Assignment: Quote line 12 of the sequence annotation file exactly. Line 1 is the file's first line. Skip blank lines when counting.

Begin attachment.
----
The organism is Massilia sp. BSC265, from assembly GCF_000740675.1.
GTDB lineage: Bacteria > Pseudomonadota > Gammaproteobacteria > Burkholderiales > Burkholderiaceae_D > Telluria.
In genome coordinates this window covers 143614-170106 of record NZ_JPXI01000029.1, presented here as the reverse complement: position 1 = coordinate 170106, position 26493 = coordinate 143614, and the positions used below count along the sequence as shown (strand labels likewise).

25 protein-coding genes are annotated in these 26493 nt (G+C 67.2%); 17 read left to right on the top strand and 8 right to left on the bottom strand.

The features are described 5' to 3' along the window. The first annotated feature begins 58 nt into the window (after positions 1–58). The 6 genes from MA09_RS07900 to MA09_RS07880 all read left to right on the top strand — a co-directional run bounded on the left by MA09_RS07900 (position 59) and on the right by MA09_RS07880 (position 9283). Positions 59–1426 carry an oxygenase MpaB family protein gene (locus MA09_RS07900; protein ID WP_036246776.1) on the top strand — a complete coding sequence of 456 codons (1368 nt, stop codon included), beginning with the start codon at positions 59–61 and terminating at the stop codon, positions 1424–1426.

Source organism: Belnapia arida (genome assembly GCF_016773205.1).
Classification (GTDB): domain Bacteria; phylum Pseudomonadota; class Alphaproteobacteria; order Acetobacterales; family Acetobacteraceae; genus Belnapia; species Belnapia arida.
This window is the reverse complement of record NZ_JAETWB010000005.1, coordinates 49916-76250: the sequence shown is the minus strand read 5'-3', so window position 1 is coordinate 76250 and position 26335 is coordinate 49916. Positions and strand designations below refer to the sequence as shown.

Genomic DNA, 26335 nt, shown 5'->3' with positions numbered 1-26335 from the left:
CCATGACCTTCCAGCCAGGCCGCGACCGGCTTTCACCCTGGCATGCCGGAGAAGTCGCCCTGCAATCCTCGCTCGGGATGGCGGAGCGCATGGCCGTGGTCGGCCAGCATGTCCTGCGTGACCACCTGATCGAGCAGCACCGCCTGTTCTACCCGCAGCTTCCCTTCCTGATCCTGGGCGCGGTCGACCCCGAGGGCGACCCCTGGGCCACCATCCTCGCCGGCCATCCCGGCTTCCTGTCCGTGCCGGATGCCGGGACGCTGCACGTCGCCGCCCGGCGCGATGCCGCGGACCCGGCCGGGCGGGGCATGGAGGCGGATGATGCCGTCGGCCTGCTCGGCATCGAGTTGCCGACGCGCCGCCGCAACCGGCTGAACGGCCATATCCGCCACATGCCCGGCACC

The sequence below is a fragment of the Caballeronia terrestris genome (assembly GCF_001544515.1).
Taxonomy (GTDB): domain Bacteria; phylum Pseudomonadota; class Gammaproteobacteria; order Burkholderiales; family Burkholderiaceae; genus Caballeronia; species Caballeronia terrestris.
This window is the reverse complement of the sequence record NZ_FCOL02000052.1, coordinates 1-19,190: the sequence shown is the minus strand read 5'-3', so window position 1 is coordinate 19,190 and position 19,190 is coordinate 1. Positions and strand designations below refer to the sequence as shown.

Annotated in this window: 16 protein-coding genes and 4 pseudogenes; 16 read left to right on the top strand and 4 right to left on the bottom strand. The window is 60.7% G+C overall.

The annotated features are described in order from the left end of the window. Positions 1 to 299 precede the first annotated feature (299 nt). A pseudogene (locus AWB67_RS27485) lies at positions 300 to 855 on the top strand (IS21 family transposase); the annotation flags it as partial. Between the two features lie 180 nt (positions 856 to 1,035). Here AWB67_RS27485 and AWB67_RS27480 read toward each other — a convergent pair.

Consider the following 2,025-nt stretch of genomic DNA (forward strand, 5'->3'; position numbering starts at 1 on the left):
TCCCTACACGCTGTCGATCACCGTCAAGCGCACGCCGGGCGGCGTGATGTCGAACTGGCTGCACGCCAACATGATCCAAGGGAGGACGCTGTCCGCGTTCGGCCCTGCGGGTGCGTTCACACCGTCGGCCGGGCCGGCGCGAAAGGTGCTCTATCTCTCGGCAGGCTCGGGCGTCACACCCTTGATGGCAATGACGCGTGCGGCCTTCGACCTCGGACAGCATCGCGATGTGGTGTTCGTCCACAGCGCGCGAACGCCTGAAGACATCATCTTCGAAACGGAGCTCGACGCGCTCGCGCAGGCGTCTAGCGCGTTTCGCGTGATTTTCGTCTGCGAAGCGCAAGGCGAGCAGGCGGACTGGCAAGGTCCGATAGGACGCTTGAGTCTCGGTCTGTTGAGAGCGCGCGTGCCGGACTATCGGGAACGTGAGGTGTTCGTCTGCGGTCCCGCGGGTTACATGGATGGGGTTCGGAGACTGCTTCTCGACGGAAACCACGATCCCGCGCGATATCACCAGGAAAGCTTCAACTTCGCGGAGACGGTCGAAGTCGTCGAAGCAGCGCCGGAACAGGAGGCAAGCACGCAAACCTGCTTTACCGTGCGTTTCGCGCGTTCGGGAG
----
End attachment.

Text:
Taxonomy (GTDB): domain Bacteria; phylum Pseudomonadota; class Gammaproteobacteria; order Burkholderiales; family Burkholderiaceae; genus Caballeronia; species Caballeronia terrestris.